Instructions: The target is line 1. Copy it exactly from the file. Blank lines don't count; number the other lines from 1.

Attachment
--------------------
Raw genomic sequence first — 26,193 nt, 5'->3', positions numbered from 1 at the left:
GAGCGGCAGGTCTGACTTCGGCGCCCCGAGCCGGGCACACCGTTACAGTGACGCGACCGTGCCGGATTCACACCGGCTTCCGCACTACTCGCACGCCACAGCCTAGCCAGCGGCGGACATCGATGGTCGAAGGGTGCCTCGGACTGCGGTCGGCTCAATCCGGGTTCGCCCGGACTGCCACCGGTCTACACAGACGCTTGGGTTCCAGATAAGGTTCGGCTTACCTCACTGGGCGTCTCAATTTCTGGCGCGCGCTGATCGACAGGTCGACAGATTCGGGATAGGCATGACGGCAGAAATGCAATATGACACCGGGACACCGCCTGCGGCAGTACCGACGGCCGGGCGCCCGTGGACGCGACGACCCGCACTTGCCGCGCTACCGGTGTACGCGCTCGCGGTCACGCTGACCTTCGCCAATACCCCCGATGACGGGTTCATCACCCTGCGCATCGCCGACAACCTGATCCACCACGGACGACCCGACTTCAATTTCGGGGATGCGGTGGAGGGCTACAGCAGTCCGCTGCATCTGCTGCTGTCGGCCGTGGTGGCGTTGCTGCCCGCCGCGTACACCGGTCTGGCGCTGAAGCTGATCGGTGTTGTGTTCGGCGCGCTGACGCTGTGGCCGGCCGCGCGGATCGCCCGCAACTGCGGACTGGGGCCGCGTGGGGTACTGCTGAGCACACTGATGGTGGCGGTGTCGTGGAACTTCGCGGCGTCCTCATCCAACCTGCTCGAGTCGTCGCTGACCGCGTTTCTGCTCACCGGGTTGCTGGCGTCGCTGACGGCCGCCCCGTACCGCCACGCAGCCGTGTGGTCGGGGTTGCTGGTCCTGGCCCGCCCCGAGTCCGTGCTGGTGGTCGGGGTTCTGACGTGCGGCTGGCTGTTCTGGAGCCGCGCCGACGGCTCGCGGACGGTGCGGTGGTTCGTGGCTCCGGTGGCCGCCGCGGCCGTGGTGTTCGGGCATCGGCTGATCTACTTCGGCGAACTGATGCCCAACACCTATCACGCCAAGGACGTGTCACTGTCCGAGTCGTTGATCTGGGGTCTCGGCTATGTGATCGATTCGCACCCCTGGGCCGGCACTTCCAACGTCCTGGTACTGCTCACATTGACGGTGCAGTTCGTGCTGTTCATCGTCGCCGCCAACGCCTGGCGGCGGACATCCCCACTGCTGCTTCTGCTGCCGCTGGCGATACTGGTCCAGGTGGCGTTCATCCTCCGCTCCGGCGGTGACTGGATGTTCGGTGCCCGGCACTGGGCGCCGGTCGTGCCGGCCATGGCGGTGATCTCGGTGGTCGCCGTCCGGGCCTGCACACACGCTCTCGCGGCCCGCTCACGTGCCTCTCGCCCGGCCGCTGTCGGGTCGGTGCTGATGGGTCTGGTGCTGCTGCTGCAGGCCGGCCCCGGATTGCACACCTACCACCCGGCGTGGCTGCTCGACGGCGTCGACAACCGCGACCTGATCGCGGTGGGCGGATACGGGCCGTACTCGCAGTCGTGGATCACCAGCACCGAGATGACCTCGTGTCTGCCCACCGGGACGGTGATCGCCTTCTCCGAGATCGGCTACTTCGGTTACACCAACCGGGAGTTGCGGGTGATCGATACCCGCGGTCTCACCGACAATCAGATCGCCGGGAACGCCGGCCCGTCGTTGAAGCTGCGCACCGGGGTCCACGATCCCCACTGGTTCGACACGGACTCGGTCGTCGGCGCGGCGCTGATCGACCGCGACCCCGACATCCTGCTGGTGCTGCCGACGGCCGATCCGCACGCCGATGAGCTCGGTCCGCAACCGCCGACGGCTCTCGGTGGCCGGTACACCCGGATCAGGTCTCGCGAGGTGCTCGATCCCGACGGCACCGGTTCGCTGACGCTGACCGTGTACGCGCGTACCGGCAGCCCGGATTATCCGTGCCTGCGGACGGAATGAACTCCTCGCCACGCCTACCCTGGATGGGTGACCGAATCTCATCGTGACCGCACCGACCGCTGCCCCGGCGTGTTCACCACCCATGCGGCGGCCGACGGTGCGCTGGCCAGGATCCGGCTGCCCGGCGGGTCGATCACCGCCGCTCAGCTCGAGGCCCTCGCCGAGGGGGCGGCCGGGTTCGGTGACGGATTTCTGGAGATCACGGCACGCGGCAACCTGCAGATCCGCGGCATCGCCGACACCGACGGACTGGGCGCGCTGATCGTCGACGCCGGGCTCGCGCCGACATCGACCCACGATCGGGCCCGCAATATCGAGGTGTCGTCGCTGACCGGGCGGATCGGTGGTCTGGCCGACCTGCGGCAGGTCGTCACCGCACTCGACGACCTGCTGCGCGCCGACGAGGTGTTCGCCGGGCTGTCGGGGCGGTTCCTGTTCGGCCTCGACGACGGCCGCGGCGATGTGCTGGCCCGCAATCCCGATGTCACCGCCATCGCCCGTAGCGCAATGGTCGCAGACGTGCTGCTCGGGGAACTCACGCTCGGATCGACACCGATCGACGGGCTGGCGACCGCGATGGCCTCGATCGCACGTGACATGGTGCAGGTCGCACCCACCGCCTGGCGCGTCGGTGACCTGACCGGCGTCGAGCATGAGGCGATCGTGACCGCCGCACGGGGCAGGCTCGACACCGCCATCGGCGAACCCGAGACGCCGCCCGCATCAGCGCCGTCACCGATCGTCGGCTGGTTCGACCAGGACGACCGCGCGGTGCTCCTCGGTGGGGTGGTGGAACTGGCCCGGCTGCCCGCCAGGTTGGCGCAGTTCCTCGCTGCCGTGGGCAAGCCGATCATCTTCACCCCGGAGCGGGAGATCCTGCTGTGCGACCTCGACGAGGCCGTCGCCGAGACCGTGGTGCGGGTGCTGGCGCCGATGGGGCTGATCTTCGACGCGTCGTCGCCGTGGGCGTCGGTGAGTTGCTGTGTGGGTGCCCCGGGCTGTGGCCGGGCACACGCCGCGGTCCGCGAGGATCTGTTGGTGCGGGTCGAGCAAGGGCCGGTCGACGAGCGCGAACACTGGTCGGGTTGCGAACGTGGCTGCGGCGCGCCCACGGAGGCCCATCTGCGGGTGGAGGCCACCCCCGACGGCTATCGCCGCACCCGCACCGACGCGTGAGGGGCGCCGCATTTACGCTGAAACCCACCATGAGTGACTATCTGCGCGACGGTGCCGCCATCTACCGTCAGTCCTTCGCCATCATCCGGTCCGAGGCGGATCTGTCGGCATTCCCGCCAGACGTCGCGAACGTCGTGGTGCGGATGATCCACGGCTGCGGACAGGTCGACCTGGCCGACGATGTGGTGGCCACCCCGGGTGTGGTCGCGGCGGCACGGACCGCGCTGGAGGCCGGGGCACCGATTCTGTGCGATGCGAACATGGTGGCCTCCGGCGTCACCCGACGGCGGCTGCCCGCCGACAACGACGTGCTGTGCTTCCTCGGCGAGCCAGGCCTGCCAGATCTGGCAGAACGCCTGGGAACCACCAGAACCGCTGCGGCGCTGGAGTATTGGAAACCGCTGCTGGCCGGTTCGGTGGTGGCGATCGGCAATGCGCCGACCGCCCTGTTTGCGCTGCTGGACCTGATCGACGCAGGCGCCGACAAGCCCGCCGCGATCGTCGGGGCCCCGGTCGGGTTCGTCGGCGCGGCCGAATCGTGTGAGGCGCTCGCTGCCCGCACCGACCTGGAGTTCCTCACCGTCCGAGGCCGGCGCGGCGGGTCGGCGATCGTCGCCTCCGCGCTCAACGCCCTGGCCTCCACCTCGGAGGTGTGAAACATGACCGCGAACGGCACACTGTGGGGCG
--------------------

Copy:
Raw genomic sequence first — 26,193 nt, 5'->3', positions numbered from 1 at the left: